Red Hand of Conclusion & Lessons


So just before Christmas we wrapped up the Red Hand of Doom with an epic 10 hour session. The party had the help of a Bronze Dragon that they’d somehow managed to extract and ressurect in a cave outside of the last dungeon.

The battle with the high priest of Tiamat was tough because I wasn’t pulling punches and there were respawning minions. Unhallow effects also didn’t help make it easier. Basically a slightly stacked deck. However they prevailed and then fought an Aspect of Tiamat. This is basically the weakened Tiamat from the ‘Rise of the Tiamat’ adventure which makes her supposedly CR15. However the PCs had a dragon with them plus a bonus dragon from a boon of Bahamut that they had earned. This enabled them to put some consistent damage on the aspect.

Additionally I made sure to telegraph the Aspects breath weapons (“she’s inhaling…”) because while rolling 16d6 for a breath weapon is fun, a TPK that the party can’t stop *isn’t*. I was essentially thinking of ‘MMO Raid’ for this encounter. That included cheats like ‘health gating’ – so there were triggered events at 50% and 25% and 10% HP. The last of which was a ‘wipe mechanic’ (her flame breath which would probably KO or Kill 3 of the party). Despite some hairy moments the party prevailed, banishing the aspect back to hell.

Lessons Learned

Firstly ‘cool trumps rules’. This isn’t to say let players away with taking the piss and trying to invent unreasonable advantages for themselves, but that if they do something imaginative and consistent within the rules of the system then it should have a reasonable shot of working if it promulgates the story.

Second 5E boss fights using standard rules as written suck. Simply put that 4 characters have multiple attacks, items and bonus actions. That could be 12 distinct rolls or effects or attacks. Few monsters get that within a round. Tiamat has multiple reactions and legendary actions which makes her a bit more challenging but she’s a deity. Most bosses in 5E aren’t quite that advanced. Both of these points have made me think of other ways to resolve combat and vanquish foes.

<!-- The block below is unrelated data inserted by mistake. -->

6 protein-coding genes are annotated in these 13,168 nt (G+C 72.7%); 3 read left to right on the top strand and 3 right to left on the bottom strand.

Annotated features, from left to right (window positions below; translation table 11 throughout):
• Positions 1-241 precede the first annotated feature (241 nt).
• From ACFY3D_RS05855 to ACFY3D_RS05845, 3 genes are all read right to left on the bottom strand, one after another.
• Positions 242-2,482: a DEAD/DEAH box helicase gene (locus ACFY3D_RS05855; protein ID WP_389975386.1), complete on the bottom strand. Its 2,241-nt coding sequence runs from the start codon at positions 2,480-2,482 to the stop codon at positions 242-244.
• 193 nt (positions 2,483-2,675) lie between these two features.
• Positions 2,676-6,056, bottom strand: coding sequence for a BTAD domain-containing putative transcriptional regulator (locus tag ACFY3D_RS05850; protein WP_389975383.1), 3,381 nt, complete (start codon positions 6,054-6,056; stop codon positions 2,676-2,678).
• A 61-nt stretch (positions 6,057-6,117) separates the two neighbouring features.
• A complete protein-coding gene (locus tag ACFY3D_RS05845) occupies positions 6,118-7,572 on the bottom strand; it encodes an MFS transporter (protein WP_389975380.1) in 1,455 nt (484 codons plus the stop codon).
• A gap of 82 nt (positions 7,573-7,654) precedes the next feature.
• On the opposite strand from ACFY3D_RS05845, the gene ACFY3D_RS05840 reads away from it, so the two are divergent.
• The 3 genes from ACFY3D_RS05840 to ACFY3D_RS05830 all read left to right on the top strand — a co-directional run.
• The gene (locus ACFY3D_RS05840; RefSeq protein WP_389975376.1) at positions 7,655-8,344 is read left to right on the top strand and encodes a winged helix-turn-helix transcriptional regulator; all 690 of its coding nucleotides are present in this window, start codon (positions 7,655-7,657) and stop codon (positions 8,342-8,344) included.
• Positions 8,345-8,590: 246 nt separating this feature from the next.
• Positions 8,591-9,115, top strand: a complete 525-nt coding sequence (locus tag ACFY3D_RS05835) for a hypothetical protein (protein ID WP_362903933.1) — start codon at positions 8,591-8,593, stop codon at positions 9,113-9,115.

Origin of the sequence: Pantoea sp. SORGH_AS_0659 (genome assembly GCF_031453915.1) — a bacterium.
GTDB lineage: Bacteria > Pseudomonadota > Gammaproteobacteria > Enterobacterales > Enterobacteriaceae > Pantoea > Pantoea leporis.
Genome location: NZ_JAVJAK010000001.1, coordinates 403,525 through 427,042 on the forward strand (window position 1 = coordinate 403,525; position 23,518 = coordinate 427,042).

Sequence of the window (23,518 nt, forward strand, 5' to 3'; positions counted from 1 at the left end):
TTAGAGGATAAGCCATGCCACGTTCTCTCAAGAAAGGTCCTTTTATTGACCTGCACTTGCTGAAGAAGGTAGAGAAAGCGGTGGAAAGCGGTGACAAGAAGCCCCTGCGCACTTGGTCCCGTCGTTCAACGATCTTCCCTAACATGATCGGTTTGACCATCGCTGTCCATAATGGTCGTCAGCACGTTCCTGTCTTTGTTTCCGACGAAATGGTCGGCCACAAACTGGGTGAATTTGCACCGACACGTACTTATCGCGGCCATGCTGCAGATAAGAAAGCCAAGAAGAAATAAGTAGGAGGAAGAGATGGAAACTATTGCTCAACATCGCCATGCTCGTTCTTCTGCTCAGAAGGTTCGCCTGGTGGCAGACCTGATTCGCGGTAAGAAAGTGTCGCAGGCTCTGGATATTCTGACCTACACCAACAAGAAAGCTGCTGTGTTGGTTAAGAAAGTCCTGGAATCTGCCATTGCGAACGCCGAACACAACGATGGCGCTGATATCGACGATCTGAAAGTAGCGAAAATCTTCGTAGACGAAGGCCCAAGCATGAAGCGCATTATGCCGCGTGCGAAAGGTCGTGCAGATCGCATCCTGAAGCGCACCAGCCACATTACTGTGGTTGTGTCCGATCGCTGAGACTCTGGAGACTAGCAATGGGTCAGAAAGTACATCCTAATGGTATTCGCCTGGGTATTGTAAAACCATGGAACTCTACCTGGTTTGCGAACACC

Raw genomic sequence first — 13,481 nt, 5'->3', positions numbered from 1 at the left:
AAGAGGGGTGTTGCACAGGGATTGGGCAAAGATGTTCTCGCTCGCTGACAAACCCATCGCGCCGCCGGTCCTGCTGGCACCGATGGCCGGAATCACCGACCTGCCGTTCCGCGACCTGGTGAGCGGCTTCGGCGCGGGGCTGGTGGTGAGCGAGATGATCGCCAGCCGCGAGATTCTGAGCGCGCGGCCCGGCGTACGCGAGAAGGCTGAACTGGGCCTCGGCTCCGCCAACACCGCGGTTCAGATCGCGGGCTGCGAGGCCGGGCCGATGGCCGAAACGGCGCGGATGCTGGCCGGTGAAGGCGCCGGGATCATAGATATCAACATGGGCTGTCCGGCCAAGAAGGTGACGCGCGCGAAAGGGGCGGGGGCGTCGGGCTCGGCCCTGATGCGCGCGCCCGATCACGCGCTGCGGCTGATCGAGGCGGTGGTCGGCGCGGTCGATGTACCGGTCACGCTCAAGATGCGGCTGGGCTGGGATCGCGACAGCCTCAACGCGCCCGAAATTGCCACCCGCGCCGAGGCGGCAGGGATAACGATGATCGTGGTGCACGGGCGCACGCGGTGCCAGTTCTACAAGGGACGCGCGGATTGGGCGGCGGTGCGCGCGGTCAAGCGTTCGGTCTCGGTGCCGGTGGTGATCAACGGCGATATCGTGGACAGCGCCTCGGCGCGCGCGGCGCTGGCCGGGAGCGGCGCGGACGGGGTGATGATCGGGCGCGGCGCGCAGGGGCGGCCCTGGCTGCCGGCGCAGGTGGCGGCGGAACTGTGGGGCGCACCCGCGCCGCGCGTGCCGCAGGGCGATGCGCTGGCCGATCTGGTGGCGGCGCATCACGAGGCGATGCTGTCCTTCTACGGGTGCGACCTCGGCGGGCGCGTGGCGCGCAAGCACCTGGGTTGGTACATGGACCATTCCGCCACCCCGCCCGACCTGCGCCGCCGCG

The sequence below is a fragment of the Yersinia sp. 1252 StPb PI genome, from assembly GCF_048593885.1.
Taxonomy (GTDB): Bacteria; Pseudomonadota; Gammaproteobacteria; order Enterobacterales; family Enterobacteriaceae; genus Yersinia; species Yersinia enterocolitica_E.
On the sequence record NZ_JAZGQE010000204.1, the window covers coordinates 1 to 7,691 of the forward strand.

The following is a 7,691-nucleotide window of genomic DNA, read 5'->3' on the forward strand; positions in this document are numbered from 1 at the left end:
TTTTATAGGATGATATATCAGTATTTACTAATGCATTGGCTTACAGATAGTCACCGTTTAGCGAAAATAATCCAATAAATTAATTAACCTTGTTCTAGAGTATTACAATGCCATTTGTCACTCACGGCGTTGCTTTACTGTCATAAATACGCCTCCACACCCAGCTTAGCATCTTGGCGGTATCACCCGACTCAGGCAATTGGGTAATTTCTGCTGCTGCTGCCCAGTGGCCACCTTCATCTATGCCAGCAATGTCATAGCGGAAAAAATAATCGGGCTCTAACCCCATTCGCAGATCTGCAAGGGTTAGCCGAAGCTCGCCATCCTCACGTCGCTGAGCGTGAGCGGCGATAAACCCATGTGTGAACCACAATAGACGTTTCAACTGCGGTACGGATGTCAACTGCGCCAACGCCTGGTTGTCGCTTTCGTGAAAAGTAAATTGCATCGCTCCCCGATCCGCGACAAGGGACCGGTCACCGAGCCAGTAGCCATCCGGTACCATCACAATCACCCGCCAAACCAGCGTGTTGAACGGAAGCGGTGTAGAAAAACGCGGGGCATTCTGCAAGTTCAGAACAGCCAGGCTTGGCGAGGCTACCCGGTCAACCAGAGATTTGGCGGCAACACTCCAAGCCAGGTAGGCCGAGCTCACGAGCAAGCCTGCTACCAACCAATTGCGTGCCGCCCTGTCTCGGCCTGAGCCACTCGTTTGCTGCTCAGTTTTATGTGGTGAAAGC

So to this end recently I’ve been stealing ideas from looter-shooters like Borderlands 2 and Destiny 2. Both of them are similar to TTRPGS (kill stuff, get XPs & get loots!) and are clearly influenced by traditional RPGs as well as MMOGs. While many people wanted to get away from 4th edition’s ‘computer game’ style mechanics, from a DMs point of view 4E was a lot easier to run with a lot of nice overlapping and interactive rules. There were 1hp minions, mobile flanking skirmishers, HP slab brutes, ambushing lurkers, debuffing and manipulative controllers, long range damaging artillery and slightly stronger and tougher soldiers.

With that in mind concepts such as powerful bosses having ‘wipe mechanics’ (or in the case of D&D just mass AOE damage), limited periods when they could be damaged (DPS Phase) as well as waves of minions (‘Adds’). However this isn’t suitable for most medium sized humanoid foes at low level. Often they just have regular class abilities or the like and it’s not until the PCs are facing much more deadly foes that you can implement these sorts of mechanics.

A lot of these are very 4E in their approach. Many good 4E encounters combined a difficult (or impossible!) combat with a skill challenge (puzzle or ritual to solve) which would render the combat a bit more manageable. Don’t be afraid to look at older 4E resources and steal/borrow/adapt them for your game!


Use Seige Equipment – as outlined above, PCs must fight and capture seige equipment to turn it on a more powerful foe that they couldn’t hope to defeat normally. Examples would be using ballista to injure a dragon, or trebuchets to destroy seige towers.

Disrupt the Ritual – a monster coming through a portal. By smashing the focus stones or killing the ritual chanting cultists the portal weakens and this also damages or weakens the monster to the point where it becomes a fair fight.

‘DPS Phase’ – The PCs must survive the monsters attack for a couple of rounds which then exhausts it or it needs to recharge or similar. This provides opportunities for the PCs to inflict damage without fear of its fatal attacks being used on them. Obviously if the PCs get greedy and try to press their attack, the creatures attack will recharge and they will not hesitate to turn it on the over-eager PCs. Don’t forget to summon in low-level minions to keep the pressure on and to telegraph the ‘wipe’ attack before it happens.

Bait & Banish – The monster is all but invincible (but very stupid!) The PCs need to lure it onto specific locations (magic circles, trap triggers or similar) in order to render it vulnerable or to allow the traps to inflict damage. To make it more difficult the locations could be depleted or destroyed once the monster has taken it’s damage. Of course as the creature takes damage it gets more angry and the monsters minions could accidentally trigger the traps, using them up.

Air Strike – This is similar to the endgame plot of Out of the Abyss. Basically a beacon/trap/bomb or artefact or similar is planted in the enemy’s lair which then calls down whatever fire/monster/wrath of the gods to weaken the enemy.

In closing – just remember that typical initiative and combat isn’t the only way to defeat enemies. Often unique enemies require unique solutions!